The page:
'War Horse' performer talks horses, puppet care for national tour
“War Horse” performer and Arizona native Mike Heslin studied at the Herberger Institute for Design and the Arts. He graduated from the Boston Conservatory in 2011 and shortly after was cast in the first national tour of the Tony-award winning play during the same year.
The State Press: What’s it like traveling and handling the puppets? What special care is required?
Mike Heslin: Our crew is made up specialists. For example, we have a guy who’s just in charge of all the puppets because they need constant care and maintenance. We have duplicates of each puppet in case anything happens or there are any accidents. They can be replaced literally within a minute and ready to go onstage.
SP: Describe the rehearsal process and puppeteer training.
MH: The rehearsal process was unlike anything I’ve ever done. Dealing with puppets is a little strenuous, so we rotate tracks every night. One night I might be doing horses and the next night I’d be a soldier. For rehearsals we had to start two weeks earlier, and we had that time for puppetry boot camp to learn how to work with them since most of us had never touched a puppet before. It was two weeks of exploration and ensemble building before we had even started rehearsals for the show.
SP: When you were first cast did you have any experience with real horses?
MH: They definitely asked about it, but it wasn’t a deciding factor with the casting. I think it helped during the callback process. I grew up riding horses and volunteered occasionally at a place in Scottsdale. I did have some experience with horses, but it wasn’t extensive. Some of the people in the cast did and others had never touched a horse before. Part of the rehearsal process involved going out to stables in Brooklyn, N.Y., studying and observing horses. We would spend hours watching them and talking to their trainers. Whether or not you had experience beforehand, we got a lot during rehearsals.
SP: It’s one thing for an audience to fall in love with animals in a show, but how do you get them to fall in love with puppets? What do you think makes them so real?
MH: I think it was through all of the work and research in New York. We spent so many hours with live horses and we (the cast) would send each other emails and clips of interesting behaviors. We did so much research and spent so much time studying them. It’s the ultimate reward when audience members who’ve spent their lives growing up with horses say they completely believed every single second. They can’t believe how subtle and intricate the movements and behaviors were. It’s one of the biggest compliments.
SP: What can the audience expect from the play that they wouldn’t have found in the movie, “War Horse”?
MH: I have to be honest and give full disclosure that I have not seen the movie. It came out right before we started rehearsals. I was so in love with the play and had just seen in at the Lincoln Center (on Broadway), so I made the decision to wait until after the tour to watch it. I wanted to be completely open to the world we were creating, and I didn’t want it to affect any of my choices. From what I’ve heard though, the movie sticks a little more to the book. There are some differences in character. I’ve also heard the movie captures the scene and the massive landscape, but we work a little harder on the storyline.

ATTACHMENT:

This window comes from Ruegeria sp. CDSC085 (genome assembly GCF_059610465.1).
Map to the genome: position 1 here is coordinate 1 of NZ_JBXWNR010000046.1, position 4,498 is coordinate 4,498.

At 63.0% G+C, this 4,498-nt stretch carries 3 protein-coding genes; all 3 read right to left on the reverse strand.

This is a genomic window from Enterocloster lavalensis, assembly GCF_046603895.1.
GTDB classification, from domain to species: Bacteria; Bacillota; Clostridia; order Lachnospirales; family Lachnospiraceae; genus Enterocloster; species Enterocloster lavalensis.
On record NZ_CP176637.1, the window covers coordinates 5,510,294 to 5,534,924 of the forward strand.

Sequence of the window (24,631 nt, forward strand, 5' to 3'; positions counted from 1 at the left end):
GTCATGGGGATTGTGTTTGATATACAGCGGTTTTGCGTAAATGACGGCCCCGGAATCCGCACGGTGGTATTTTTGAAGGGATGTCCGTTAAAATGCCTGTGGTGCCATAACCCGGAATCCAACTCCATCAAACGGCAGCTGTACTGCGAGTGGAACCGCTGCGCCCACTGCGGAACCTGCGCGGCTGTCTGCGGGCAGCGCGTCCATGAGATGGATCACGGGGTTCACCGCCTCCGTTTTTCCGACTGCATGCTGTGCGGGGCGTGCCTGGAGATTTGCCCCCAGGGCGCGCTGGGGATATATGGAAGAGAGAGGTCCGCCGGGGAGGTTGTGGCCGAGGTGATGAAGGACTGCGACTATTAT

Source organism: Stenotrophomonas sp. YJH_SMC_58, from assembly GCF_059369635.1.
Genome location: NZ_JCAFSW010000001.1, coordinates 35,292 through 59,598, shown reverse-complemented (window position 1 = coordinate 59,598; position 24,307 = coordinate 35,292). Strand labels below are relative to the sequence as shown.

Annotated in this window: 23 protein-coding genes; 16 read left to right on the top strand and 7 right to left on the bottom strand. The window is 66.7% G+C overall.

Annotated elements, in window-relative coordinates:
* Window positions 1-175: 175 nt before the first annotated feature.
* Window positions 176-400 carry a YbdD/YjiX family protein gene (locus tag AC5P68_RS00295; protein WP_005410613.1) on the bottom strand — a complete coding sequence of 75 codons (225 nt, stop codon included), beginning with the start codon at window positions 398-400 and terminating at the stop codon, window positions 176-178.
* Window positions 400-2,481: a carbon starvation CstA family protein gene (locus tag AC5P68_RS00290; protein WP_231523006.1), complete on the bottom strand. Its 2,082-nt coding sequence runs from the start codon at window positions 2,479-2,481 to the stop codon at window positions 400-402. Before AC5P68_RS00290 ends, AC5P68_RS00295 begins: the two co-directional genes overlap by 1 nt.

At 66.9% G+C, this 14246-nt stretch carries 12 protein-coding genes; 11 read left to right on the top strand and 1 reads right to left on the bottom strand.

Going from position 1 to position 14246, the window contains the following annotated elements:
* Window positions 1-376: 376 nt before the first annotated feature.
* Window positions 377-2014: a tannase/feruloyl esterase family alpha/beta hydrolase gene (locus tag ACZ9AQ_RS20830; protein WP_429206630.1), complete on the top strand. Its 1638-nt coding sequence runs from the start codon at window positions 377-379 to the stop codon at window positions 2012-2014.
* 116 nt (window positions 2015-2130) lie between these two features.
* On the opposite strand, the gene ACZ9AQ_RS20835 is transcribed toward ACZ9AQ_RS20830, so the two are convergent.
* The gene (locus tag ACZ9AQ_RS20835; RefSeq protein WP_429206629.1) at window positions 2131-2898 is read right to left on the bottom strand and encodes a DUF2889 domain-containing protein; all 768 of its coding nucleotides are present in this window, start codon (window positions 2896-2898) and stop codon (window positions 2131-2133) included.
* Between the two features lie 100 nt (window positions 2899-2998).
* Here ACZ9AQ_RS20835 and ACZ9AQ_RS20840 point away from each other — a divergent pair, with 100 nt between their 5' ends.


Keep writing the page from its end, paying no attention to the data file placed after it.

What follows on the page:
SP: What was your involvement with the Herberger School of Theatre and Film at ASU?
MH: In the acting department, I was in a lot of shows at the Prism Theatre, such as “Autobahn.” I was studying acting and taking some lighting classes.
SP: What types of shows did you see yourself doing when you graduated?
MH: I’m open to everything, but I grew up doing musical theater, and I kind of lead with my voice. It was a bit ironic, yet incredibly fulfilling that my first professional show out of college was a play. It was a little unusual for a Boston Conservatory graduate. But I kind of have a knack for finding interesting projects that aren’t so middle-of-the-road, so this show wasn’t that big of a surprise.
SP: How often do you get to perform onstage?
MH:I understudy 12 characters: all the horses (and) the ensemble soldiers. I’m very blessed to perform several times a week. I went on for our third preview; it was crazy and also incredibly exciting.
SP:How much time do they give you beforehand to let you know what character you’re playing?
MH: Oh my gosh. It varies. People have vacations or personal days, so they let us know a month in advanced which is nice, so I can let friends and family know. However, circumstances occur where generally just before curtain they say, "Mike you’re going on as Joey," or whoever. Recently I had to go on mid-show which was exhilarating. Sometimes three months; sometimes 30 seconds.
SP: What are your plans after the “War Horse” tour?
MH: I like to be busy as possible; I’d like to do another play or commercials or TV films.
SP: Do you have a dream role?
MH: I’d say my dream musical would be Phantom of the Opera. I need to play the Phantom at some point. And dream play? There’s too many good ones. I’d want to do all the classics.
“War Horse” opens at the ASU Gammage on Feb. 5 and runs through Feb. 10. Purchase tickets online at ASUGammage.com.
Reach the reporter at email@example.com or follow her on twitter at MariaKThompson.